7. Using Real Candles in Decorations. Real candles add a certain effect to the decoration but also bring a danger of surrounding objects catching fire if decorations are bumped or knocked over or left unattended. There are many brands of colored lights that can be put in decorations that bring a great effect and pose no threat to any one or home.
  8. Hayrides. Every child loves a hayride and they are great but like any ride and everyone should be secure, not just children. Injuries are mostly from falls and can be serious. Security, proper seating and slow speed should be requirements.
  9. Home Decorations. Decorating your home for Halloween can involve dark or no lighting and lawn inflatables. A dark home with ropes all over the place securing decorations do not mix well with trick or treaters that will trip and fall and possible injure themselves. There is nothing wrong with decorations, just try to make sure you don’t create a hazard at the same time.

All of the things outlined above can be avoided with planning and supervision. However, all of the things above become more possible when drinking and alcohol are involved. AAA and State Farm consider Halloween night one of the biggest drinking nights of the year and the deadliest night of the year for pedestrians with the rate of pedestrians struck by cars doubling. So please be careful and have fun!


How to Talk to Your Kids About…Difficult Subjects

As parents, we will have numerous opportunities to talk to our children about tough subjects. Topics like death, drugs, bullying and sex…it can be intimidating to know how to engage in these types of conversations.

To make it even more challenging – talking to your children about drugs is a very different conversation than talking to your kids about death. That’s why we created the “How to talk to your kids” series – to give you the advice and tools you need as a parent to handle each subject – no matter how tricky (or uncomfortable) it gets.

On a positive note, although each situation will be different, there are some key points to remember that we can use with our children to help any and all tough conversations run more smoothly.
  • Start the Conversation-Early: Naturally, we want to put off the “tough topics” until we have to. But instead of waiting for these tough topics to find you and your family, start early and talk to your children first. For example, instead of waiting for your child to tell you they have been approached by a stranger, reference the “How to talk to your kids about strangers” post and prepare them first, so they know what to say and how to handle the situation long before it happens.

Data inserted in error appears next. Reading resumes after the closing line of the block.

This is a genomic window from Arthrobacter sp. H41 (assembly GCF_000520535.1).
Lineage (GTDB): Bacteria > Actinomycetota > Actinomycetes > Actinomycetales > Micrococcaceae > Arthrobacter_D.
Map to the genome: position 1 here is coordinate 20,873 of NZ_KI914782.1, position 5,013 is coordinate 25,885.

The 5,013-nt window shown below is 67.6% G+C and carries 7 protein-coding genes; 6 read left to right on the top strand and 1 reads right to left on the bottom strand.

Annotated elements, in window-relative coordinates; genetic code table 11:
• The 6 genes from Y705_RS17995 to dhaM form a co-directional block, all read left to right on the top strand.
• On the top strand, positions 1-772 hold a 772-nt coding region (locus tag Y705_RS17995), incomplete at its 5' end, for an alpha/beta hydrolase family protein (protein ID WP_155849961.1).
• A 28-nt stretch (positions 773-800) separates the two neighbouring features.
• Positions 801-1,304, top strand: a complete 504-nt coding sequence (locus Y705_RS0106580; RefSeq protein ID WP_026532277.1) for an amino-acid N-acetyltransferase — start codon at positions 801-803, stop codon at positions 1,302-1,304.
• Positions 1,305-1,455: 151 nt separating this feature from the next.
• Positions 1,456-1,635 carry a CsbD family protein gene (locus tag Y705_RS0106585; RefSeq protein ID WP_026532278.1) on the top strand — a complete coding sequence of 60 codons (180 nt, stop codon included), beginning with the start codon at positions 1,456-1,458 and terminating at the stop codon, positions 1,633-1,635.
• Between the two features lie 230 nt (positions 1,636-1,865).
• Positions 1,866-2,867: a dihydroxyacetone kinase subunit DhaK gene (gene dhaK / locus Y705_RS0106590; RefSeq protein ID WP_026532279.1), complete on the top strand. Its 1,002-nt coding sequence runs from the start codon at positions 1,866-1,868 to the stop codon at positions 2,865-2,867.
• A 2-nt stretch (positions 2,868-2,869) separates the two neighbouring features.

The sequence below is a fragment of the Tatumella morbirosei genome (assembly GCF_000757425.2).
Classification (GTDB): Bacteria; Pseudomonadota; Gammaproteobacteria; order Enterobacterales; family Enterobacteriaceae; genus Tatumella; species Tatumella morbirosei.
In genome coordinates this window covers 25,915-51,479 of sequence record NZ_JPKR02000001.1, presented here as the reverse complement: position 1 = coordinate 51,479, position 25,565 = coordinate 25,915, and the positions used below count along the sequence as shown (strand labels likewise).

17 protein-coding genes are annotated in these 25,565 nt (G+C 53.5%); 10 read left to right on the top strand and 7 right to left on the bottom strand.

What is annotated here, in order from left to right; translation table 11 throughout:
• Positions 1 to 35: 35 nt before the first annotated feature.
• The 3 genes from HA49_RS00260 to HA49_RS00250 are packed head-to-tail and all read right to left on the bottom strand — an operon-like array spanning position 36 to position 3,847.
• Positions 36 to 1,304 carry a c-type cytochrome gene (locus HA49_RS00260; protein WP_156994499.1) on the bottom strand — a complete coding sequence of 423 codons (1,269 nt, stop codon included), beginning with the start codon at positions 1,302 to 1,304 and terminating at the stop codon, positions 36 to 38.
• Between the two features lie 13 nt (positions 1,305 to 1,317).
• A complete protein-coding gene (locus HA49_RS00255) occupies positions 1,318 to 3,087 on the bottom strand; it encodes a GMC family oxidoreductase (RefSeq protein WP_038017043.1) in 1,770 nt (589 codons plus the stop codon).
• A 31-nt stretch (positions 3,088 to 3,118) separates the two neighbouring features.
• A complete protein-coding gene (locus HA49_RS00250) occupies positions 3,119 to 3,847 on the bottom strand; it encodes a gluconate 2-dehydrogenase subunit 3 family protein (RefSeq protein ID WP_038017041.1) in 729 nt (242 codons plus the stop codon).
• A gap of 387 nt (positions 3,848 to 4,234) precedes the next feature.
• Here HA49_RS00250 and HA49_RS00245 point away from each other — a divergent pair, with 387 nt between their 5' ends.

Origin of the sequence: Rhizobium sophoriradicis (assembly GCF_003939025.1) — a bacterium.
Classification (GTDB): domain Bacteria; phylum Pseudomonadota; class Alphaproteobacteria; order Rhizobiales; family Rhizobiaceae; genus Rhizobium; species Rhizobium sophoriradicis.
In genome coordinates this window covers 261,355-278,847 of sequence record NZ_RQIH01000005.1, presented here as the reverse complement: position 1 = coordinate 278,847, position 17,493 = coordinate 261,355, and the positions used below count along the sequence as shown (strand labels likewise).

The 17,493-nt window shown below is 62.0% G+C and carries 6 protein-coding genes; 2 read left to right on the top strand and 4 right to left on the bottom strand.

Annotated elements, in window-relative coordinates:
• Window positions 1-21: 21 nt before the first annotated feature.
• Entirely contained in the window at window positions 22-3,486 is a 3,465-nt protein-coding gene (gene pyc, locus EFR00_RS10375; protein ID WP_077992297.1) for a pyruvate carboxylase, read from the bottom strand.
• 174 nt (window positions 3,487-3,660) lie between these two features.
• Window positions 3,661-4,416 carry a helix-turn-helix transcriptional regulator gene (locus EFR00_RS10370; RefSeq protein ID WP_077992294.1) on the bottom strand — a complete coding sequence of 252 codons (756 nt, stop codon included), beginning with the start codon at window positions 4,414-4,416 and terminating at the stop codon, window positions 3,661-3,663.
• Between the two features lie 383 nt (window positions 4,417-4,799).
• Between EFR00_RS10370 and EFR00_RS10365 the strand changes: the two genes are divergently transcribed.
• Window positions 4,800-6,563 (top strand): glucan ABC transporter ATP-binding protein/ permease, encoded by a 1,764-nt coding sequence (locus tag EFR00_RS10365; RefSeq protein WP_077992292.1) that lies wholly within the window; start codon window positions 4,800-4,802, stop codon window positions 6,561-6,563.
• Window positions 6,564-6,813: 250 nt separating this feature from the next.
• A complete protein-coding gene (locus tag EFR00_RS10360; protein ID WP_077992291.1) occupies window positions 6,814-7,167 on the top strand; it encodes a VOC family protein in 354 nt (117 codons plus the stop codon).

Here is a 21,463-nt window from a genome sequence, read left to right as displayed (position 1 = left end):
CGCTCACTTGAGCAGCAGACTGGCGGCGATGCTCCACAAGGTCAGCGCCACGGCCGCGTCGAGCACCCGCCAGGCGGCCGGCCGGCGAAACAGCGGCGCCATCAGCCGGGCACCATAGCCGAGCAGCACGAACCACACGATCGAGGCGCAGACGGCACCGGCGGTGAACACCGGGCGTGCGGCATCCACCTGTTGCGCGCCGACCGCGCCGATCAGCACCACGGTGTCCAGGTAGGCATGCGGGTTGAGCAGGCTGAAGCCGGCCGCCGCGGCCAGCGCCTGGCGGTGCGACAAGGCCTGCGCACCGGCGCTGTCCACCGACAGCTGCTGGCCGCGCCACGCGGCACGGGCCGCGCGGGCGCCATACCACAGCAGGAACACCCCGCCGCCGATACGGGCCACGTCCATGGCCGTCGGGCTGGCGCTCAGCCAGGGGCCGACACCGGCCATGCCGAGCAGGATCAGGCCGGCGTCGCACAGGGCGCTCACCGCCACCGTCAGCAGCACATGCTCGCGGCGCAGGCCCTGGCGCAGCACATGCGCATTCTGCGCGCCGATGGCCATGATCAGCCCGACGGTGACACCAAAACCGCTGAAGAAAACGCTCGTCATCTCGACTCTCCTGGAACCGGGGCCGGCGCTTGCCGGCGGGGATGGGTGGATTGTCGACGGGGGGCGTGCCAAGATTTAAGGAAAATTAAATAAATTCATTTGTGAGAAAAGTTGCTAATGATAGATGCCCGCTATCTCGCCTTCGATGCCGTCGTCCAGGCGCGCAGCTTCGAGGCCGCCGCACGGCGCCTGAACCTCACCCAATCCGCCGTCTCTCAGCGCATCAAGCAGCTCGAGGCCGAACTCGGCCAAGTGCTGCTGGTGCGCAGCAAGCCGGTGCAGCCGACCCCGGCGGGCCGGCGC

• Create an open environment: Provide opportunities for your children to talk about how they feel, what they are worried about, what they are hearing and seeing at school and through the media. We do this by not judging, not over-scheduling our children (so we have time to be with them), and being available at the crossroads to listen. Spend one-on-one time together and build trust.
  • Listen to your child: Determine when your children like to talk. Maybe it is right after school, or at night before bed. Be available during those times. Then let go of your own agenda and really hear your child. Don’t just listen so you can talk. Get to their level, look them in the eyes, and talk less than they do. Don’t ever shut them down and remember that you don’t have to comment on everything.
  • Be honest: Don’t be afraid to admit you don’t have all the answers to their questions. Be honest and tell the truth. We see this a lot with the topic of death. Parents don’t know how to talk to their children, so they might say “grandma is just sleeping.” This just causes more stress and confusion and now you have to answer more hard questions, like “when is grandma going to wake up?” (Keep reading the “How to talk to your kids” series to learn more tips on how to handle specific conversations such as death, sex, drugs, and even what to do when mommy is sick).
  • Be patient: Tough conversations take time. Don’t worry about saying it all the first time you converse. Listen more than you talk, and be patient and hear the entire conversation.
  • Stay on their level: Answer your children’s questions on a level that they can understand. Simple words and explanations work best. Keep the facts appropriate for their age and don’t include more facts than necessary.
  • Use everyday opportunities to talk: Did you just watch a movie where a child was bullied? Use it as a lead-in, to a conversation about bullying. Keep your eyes and ears open for the opportunities that present themselves everyday. They can be natural “openers” for the tough topics. Dr Michele Borba, recognized expert in parenting, bullying, youth violence, and character development, offers some wonderful advice to parents on how they can recognize bullying at any age. As she says “the more we know about bullying, the better we will be able to parent our children”